a. If owned: When did you purchase the property? How much did the property cost? What are the mortgages encumbering it?                 What do you estimate the present value of the property to be? Is that the whole value or your share? How did you arrive at that value? b. If renting: Have you ever owned the property in which you live and/or is its owner in any way related to you?

2. Have you made any transfers of any property or given any property away within the last four years?

If yes: What did you transfer? To whom was it transferred? What did you receive in exchange? What did you do with the funds?

3. Does anyone hold property belonging to you?

If yes: Who holds the property and what is it? What is its value?

4. Do you have a claim against anyone or any business? If there are large medical debts, are the medical bills from an injury or accident? Are you the plaintiff in any lawsuit? What is the status of each case and who is representing you?

5. Are you entitled to life insurance proceeds or an inheritance as a result of someone’s death? If yes: Please explain the details. If you become a beneficiary of anyone’s estate within six months of the date of your bankruptcy petition, the trustee must be advised within 10 days through your counsel of the nature and extend of the property you will receive.

6. Does anyone owe you money? If yes: Is the money collectible? Why haven’t you collected it? Who owes the money and where are they?

7. Have you made any large payments over $600.00 to anyone in the past year?

8. Were federal income tax returns filed on a timely basis? When was the last return filed? At the time of filing your petition, were you entitled to a tax refund from the federal or state government?

If yes: How much?

9. Do you have a bank account, either checking or savings?

If yes: In what banks and what were the balances as of the date of your petition?

10. When you filed your petition, did you have: (a) any cash on hand? (b) any U.S. Savings Bonds? (c) any other stocks or bonds? (d) Any certificates of deposit? (e) a safe deposit box in your name or in anyone else’s name?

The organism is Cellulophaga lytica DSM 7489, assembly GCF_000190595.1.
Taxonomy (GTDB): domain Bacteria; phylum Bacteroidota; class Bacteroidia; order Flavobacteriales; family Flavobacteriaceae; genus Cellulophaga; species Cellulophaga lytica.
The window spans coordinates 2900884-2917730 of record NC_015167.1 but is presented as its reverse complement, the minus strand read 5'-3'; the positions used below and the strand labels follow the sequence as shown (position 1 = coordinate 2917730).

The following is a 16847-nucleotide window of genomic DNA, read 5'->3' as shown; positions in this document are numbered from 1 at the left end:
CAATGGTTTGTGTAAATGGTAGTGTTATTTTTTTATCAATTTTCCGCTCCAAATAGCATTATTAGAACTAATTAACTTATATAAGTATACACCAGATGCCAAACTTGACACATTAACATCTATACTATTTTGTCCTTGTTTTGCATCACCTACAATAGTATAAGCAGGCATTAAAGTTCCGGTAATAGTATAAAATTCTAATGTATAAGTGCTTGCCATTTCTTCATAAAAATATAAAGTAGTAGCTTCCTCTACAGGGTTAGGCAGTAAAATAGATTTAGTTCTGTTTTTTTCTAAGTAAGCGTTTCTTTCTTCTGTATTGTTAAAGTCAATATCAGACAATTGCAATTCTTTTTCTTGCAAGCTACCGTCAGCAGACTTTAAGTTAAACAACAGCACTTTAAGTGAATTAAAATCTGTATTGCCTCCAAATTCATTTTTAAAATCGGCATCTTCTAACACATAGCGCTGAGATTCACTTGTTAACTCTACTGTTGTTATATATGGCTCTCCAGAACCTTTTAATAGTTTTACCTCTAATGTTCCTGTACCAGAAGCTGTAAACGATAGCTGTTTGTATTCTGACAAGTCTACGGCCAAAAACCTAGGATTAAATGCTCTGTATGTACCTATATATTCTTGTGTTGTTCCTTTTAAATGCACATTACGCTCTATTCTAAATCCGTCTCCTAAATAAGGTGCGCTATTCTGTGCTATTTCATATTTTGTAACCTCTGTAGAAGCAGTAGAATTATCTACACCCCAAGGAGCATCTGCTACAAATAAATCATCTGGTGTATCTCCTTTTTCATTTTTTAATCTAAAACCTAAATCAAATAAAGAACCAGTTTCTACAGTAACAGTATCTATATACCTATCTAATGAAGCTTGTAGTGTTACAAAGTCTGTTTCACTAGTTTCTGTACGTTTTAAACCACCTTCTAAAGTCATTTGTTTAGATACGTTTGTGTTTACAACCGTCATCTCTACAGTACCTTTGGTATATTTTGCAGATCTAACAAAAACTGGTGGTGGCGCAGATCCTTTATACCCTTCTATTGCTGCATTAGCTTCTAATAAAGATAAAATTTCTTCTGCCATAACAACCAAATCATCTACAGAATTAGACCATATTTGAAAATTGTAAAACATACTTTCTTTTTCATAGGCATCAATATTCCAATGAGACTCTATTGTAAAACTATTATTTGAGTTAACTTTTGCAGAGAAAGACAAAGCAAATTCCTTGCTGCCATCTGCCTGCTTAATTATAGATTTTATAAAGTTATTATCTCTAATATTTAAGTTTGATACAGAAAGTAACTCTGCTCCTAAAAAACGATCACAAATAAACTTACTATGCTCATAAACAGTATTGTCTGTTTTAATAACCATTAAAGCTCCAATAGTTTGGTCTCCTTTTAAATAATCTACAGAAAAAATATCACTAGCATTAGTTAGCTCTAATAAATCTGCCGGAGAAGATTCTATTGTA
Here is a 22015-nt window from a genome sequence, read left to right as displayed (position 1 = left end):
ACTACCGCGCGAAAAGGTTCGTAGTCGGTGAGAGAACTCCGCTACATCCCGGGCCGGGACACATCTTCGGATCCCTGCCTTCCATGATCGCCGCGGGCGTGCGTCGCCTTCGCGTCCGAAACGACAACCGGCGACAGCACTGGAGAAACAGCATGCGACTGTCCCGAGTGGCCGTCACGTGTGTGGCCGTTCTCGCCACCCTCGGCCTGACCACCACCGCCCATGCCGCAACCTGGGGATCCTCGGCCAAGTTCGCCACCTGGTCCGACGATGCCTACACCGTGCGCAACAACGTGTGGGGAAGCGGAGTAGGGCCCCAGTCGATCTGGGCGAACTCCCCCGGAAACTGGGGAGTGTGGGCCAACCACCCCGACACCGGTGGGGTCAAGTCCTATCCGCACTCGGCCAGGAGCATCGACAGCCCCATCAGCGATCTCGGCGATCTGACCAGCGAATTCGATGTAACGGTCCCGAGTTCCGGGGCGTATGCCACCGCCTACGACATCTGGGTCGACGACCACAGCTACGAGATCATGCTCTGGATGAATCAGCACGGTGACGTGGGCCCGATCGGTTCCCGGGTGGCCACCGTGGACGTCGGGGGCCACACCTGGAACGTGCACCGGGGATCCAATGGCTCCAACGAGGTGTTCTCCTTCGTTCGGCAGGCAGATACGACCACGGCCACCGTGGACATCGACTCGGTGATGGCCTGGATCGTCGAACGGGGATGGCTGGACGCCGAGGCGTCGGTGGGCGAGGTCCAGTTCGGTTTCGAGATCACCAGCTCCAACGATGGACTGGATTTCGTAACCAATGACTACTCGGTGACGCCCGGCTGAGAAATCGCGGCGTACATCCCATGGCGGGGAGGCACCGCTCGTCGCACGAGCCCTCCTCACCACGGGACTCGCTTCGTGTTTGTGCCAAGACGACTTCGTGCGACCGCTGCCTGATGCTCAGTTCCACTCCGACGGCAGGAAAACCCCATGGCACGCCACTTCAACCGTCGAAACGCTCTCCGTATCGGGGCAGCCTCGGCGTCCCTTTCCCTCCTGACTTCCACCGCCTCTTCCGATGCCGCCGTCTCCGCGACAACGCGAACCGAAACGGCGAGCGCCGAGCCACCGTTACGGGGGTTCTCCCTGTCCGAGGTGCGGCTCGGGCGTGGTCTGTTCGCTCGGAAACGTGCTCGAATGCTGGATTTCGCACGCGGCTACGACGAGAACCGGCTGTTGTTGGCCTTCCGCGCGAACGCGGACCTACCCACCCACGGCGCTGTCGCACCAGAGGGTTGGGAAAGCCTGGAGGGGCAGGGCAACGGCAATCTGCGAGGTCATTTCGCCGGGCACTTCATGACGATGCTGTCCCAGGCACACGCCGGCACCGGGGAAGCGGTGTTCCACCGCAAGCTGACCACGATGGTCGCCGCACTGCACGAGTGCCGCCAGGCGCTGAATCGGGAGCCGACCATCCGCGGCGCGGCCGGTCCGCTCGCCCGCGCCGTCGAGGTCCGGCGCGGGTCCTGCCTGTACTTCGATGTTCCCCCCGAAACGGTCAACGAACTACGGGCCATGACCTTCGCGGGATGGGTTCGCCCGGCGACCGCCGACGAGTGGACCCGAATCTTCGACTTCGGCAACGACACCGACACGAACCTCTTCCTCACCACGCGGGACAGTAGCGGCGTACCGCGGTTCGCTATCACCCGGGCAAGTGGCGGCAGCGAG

11. Do you own an automobile? If yes: What is the year, make and value? Do you owe any money on it? Is it insured?

12. Are you the owner of any cash value life insurance policies?

13. Do you have any winning lottery tickets?

14. Do you anticipate that you might realize any property, cash or otherwise, as a result of a divorce or separation agreement?

15. Have you been engaged in any business during the last six years? If yes: Where and when? What happened to the asset of the business?

16. Do you own any collectibles, such as baseball cards, stamps coins, etc?

Each question the Trustee or others at the Meeting of Creditors asks will be directly related to a piece of information that she is attempting to illicit.  Some of these questions are fairly innocuous while others are extremely pointed.  It is important that you work with an attorney who can make you aware of issues before it is too late.  To schedule a free consultation with an experienced bankruptcy attorney call the Law Offices of James Wingfield at 508-797-0200, or visit the contact section of our website today.

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The Law Offices of James Wingfield is proud to be a debt relief agency. We help the individuals, families and small businesses of the Worcester area file for bankruptcy relief under the United States Bankruptcy Code. The Law Offices of James Wingfield serves Central and Western Massachusetts clients in Worcester County, Hampden County, Hampshire County and Middlesex County including Worcester, Shrewsbury, Springfield, Westborough, Southborough, Framingham, Northampton, Natick, Amherst, Fitchburg, Leomister, Douglas, Uxbridge, Gardner, Belchertown, Holyoke, Wilbraham and Chicopee. The information contained and obtained in this website does not, nor is it intended to be, legal advice. Contacting us, be it through this website, via email of by telephone does not create an attorney-client relationship. An attorney-client relationship is only created upon execution of an engagement agreement or fee agreement.